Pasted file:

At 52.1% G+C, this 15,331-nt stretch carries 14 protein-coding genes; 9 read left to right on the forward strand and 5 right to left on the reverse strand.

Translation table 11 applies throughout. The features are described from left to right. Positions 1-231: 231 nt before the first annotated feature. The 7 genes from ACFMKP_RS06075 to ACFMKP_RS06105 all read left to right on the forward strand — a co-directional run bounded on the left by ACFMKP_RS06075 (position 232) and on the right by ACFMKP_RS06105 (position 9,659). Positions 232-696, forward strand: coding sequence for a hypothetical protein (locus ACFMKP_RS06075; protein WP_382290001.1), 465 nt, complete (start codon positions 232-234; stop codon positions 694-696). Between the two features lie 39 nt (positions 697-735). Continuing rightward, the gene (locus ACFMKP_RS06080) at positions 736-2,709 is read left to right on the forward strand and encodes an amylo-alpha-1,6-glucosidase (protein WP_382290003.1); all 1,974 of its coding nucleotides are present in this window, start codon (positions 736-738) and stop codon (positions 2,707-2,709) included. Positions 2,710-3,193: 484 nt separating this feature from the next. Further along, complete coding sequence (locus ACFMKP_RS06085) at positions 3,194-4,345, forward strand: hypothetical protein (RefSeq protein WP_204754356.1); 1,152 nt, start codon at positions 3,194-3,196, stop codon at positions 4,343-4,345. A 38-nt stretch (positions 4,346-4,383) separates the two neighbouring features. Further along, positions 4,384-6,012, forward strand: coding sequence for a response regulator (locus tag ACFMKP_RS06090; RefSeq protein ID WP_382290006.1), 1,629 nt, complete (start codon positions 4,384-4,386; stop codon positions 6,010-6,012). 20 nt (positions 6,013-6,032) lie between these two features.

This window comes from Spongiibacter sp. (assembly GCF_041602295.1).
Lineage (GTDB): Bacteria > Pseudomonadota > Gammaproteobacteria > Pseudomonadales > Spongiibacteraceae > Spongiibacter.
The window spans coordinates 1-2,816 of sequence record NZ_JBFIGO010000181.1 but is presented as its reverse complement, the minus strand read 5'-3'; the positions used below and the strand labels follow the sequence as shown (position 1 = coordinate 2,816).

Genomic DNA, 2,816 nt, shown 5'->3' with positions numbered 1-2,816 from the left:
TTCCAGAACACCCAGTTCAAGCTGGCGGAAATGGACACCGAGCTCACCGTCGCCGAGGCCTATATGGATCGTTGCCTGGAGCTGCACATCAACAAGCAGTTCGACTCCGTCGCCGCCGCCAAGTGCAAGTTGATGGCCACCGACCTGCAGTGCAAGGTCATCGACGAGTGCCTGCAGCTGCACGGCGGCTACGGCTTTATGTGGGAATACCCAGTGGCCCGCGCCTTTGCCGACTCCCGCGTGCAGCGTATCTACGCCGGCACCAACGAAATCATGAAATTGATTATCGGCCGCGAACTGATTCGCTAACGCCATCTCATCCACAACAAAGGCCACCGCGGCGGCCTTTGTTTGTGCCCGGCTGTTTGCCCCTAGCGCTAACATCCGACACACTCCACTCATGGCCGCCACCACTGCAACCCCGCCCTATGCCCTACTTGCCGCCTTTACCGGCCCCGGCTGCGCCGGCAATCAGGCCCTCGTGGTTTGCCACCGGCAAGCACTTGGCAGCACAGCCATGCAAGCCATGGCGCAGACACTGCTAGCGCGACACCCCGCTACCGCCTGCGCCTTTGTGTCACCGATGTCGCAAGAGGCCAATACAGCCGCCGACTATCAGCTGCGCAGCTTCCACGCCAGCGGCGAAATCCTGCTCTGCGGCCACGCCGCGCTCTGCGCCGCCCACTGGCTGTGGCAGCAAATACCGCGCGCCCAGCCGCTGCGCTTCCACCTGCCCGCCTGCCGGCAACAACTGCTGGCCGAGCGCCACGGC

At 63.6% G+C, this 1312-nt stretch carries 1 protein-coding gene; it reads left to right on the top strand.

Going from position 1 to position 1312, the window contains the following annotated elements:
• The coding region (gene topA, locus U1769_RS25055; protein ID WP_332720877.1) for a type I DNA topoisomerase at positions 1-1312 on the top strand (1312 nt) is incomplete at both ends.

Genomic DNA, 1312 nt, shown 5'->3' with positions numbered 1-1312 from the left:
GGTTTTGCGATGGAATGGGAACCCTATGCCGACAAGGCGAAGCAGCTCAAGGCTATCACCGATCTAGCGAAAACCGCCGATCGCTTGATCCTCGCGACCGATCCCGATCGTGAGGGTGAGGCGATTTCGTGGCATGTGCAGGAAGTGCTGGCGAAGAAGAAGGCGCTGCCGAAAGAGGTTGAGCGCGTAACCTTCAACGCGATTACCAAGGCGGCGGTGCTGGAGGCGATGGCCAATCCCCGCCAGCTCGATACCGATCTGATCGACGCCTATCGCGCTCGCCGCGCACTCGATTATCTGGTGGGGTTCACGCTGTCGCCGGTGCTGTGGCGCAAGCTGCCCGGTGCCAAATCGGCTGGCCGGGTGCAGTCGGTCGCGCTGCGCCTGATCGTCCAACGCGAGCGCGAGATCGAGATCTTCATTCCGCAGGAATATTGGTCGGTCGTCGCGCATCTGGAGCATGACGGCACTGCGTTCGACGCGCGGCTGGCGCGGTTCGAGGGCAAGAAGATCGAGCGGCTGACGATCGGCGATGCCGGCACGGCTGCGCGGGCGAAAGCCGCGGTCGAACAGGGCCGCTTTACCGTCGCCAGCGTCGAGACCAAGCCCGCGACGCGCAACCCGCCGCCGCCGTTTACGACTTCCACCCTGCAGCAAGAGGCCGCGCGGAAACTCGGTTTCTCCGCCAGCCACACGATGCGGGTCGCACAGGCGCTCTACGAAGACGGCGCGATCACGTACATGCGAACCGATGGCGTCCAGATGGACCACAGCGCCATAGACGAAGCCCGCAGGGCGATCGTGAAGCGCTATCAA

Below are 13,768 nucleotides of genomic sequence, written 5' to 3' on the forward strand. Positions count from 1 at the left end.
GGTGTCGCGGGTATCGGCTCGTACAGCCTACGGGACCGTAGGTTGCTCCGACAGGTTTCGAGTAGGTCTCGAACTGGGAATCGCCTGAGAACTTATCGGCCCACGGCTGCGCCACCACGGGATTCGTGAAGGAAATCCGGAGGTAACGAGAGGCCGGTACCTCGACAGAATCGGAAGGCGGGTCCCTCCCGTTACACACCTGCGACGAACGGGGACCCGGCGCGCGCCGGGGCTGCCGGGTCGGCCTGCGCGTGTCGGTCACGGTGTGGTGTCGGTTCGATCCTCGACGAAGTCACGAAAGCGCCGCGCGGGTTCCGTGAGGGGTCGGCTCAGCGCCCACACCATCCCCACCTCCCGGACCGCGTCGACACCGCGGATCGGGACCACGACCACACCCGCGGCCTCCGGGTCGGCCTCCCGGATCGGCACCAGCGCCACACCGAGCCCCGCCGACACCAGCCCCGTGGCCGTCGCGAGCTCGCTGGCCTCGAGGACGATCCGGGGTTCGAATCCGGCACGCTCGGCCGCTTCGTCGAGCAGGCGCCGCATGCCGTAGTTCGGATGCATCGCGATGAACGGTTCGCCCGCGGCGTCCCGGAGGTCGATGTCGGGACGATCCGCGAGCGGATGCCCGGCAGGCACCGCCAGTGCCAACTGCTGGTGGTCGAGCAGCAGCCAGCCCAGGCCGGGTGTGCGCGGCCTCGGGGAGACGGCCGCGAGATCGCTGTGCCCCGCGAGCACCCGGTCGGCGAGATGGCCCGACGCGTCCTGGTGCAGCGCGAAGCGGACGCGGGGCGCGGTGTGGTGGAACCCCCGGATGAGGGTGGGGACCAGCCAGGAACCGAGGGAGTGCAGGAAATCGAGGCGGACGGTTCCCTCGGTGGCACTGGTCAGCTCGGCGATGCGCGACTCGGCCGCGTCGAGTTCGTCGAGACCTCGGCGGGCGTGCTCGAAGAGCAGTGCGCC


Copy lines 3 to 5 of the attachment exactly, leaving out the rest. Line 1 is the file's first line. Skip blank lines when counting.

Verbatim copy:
This window comes from Spongiibacter sp. (assembly GCF_041602295.1).
Lineage (GTDB): Bacteria > Pseudomonadota > Gammaproteobacteria > Pseudomonadales > Spongiibacteraceae > Spongiibacter.
The window spans coordinates 1-2,816 of sequence record NZ_JBFIGO010000181.1 but is presented as its reverse complement, the minus strand read 5'-3'; the positions used below and the strand labels follow the sequence as shown (position 1 = coordinate 2,816).